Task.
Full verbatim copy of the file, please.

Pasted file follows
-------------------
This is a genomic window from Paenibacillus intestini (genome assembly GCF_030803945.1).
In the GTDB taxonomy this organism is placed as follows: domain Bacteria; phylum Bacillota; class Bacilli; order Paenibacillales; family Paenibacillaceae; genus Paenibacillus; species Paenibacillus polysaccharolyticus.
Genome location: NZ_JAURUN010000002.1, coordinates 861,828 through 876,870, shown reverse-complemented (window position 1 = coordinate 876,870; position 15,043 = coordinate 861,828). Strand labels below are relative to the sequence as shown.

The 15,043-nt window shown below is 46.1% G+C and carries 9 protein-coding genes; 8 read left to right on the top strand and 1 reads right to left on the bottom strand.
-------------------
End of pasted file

This is a genomic window from Paenibacillus intestini (genome assembly GCF_030803945.1).
In the GTDB taxonomy this organism is placed as follows: domain Bacteria; phylum Bacillota; class Bacilli; order Paenibacillales; family Paenibacillaceae; genus Paenibacillus; species Paenibacillus polysaccharolyticus.
Genome location: NZ_JAURUN010000002.1, coordinates 861,828 through 876,870, shown reverse-complemented (window position 1 = coordinate 876,870; position 15,043 = coordinate 861,828). Strand labels below are relative to the sequence as shown.

The 15,043-nt window shown below is 46.1% G+C and carries 9 protein-coding genes; 8 read left to right on the top strand and 1 reads right to left on the bottom strand.